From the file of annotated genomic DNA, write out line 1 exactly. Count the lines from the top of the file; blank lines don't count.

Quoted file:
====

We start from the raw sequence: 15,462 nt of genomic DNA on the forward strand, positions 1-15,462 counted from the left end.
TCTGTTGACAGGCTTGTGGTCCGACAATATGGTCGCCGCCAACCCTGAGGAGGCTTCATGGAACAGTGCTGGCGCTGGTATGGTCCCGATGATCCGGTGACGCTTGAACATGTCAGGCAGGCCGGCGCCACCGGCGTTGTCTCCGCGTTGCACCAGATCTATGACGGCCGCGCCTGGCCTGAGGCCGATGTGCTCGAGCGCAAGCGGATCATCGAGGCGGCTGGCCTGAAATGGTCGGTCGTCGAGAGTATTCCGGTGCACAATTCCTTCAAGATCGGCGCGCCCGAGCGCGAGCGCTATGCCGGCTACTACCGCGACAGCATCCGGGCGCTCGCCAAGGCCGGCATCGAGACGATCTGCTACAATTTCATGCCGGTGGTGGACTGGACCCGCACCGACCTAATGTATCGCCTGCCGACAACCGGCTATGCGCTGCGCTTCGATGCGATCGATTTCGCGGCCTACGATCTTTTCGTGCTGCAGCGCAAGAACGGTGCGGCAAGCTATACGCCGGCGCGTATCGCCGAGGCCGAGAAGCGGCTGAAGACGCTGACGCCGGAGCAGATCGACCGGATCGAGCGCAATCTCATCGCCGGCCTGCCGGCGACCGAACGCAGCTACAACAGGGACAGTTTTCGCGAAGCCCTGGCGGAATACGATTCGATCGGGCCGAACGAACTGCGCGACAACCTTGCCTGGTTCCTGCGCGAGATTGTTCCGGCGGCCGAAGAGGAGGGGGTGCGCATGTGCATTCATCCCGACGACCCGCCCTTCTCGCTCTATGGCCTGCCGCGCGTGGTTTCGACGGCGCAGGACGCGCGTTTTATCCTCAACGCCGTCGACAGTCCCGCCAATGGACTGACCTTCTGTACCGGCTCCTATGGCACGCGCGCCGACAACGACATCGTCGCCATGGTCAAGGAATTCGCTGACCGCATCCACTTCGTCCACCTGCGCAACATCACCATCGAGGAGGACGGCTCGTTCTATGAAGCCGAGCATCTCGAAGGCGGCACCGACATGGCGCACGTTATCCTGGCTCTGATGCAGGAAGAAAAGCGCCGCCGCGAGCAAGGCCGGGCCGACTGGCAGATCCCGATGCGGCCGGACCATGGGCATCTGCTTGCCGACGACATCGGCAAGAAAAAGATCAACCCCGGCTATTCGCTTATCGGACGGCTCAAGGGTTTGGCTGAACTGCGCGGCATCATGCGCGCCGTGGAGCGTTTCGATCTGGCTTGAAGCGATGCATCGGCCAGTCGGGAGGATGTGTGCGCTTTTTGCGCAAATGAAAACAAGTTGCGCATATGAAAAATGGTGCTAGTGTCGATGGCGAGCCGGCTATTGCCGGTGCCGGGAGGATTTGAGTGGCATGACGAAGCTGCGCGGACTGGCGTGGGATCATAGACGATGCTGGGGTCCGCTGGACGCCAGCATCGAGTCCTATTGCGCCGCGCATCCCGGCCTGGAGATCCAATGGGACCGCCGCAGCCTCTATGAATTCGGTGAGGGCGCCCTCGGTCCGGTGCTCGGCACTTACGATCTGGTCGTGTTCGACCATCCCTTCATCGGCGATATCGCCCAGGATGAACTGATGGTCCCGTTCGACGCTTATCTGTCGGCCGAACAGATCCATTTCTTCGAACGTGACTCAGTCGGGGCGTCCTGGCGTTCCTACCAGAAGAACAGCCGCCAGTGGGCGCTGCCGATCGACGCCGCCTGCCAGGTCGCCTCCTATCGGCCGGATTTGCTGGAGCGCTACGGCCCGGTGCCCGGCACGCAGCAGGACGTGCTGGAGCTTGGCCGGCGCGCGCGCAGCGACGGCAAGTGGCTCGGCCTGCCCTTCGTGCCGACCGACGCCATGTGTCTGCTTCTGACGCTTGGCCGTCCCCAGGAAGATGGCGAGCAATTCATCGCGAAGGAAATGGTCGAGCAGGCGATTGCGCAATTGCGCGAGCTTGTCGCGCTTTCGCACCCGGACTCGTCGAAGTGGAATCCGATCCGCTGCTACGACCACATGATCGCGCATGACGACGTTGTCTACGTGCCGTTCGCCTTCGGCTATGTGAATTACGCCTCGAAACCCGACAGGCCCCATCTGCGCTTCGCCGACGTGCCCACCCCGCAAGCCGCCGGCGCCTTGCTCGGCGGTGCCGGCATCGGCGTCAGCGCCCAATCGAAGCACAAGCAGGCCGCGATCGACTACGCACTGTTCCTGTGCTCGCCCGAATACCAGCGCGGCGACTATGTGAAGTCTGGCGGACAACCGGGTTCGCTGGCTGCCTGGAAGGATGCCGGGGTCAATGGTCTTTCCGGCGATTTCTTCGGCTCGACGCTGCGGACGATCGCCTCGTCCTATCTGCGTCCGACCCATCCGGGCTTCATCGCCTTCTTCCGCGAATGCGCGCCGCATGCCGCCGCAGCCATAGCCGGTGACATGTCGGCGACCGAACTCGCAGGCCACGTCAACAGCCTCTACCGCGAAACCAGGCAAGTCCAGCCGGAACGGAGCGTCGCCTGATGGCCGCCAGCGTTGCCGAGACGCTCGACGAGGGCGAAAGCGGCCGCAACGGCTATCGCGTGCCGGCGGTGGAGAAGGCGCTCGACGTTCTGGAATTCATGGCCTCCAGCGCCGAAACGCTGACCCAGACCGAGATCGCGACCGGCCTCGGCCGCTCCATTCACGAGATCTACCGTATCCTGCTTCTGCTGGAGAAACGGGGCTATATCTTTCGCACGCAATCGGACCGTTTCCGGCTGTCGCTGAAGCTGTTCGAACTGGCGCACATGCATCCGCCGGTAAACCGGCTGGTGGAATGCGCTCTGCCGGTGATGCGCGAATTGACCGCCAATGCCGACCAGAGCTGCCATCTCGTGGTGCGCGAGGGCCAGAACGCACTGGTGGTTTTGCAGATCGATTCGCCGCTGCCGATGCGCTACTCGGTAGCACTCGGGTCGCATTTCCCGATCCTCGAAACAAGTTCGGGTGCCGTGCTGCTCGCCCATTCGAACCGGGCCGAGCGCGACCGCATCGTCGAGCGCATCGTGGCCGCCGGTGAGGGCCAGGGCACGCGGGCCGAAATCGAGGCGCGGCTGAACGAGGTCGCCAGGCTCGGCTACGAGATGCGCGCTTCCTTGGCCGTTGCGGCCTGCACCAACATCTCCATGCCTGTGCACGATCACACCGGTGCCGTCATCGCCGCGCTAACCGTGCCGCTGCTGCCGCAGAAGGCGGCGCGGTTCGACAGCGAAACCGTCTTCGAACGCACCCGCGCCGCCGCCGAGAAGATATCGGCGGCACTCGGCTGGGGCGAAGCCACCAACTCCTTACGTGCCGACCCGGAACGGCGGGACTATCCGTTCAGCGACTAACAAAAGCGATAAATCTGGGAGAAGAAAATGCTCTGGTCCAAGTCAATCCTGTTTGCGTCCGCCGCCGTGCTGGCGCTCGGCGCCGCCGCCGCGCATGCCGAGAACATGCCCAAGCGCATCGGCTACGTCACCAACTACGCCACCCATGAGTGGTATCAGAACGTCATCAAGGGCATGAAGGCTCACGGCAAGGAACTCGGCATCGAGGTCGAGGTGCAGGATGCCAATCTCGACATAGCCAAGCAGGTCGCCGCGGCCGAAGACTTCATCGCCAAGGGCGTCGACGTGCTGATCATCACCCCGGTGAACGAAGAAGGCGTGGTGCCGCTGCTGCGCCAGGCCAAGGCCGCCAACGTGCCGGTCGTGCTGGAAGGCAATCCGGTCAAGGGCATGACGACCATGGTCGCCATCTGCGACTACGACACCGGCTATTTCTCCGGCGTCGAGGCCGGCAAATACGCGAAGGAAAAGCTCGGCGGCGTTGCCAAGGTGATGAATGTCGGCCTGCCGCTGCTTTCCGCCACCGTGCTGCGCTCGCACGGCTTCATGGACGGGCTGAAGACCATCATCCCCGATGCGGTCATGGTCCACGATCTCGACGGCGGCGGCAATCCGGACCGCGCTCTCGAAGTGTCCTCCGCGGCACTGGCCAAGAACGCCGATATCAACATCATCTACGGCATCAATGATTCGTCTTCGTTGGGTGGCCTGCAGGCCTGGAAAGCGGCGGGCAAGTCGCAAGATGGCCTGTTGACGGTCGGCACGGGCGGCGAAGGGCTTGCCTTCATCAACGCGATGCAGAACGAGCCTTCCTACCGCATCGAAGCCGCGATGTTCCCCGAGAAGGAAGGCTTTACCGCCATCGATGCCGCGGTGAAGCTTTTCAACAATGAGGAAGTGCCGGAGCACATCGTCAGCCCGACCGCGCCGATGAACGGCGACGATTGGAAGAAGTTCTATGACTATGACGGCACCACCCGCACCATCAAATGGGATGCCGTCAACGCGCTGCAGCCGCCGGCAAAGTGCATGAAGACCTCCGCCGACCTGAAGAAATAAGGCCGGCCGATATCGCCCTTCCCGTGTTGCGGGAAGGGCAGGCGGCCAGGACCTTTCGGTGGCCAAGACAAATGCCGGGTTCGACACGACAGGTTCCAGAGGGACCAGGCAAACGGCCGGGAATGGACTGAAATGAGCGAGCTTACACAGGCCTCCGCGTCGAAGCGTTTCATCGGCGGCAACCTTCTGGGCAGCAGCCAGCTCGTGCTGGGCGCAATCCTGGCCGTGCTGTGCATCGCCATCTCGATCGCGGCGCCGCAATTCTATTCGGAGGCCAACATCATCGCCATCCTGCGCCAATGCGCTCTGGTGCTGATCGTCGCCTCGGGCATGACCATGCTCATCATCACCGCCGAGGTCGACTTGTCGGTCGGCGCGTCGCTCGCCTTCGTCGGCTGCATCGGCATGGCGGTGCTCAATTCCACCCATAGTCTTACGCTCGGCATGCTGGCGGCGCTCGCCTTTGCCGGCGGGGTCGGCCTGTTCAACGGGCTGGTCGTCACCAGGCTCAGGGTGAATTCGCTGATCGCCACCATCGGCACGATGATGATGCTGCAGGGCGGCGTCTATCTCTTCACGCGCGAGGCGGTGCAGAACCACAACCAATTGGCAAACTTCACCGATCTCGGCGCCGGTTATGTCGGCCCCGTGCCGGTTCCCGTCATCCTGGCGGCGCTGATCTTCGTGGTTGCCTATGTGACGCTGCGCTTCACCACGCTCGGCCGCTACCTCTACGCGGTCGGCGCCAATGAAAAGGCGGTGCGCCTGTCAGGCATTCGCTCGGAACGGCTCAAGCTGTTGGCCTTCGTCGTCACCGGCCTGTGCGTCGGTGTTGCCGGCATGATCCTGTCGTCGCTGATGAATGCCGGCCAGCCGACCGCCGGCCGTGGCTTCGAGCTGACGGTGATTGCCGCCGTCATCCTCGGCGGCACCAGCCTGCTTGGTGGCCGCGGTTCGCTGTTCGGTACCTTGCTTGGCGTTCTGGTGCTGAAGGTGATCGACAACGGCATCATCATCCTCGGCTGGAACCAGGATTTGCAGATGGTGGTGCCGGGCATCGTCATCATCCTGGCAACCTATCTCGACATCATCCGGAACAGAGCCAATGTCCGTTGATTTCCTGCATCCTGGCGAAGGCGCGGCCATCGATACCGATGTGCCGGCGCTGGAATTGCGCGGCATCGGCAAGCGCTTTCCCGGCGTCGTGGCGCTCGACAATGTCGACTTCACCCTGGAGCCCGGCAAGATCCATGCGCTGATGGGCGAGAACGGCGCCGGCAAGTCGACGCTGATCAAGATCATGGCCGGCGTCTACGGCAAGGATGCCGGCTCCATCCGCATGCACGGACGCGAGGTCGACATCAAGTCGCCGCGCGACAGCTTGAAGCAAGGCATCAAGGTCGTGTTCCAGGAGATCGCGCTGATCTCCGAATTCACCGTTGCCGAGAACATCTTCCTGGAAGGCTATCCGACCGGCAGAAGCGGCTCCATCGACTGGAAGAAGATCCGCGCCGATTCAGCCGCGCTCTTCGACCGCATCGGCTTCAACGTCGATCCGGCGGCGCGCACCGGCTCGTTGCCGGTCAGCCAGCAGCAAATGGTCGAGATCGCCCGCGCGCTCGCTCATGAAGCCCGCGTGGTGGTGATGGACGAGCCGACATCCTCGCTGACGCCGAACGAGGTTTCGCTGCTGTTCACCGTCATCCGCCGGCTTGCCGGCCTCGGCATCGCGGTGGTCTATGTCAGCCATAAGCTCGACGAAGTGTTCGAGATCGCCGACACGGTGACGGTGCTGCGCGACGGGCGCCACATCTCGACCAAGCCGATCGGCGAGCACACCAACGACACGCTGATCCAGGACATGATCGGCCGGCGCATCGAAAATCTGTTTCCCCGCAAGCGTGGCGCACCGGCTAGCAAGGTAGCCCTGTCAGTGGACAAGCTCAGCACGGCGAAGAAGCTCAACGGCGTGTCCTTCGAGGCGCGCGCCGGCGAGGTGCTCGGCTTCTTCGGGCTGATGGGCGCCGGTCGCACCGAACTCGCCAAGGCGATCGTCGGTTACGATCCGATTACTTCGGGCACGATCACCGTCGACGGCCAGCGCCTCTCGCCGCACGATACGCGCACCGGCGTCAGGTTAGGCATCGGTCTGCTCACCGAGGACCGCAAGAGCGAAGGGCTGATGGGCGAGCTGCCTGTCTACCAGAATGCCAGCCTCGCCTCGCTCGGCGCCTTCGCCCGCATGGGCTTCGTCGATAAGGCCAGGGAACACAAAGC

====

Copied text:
We start from the raw sequence: 15,462 nt of genomic DNA on the forward strand, positions 1-15,462 counted from the left end.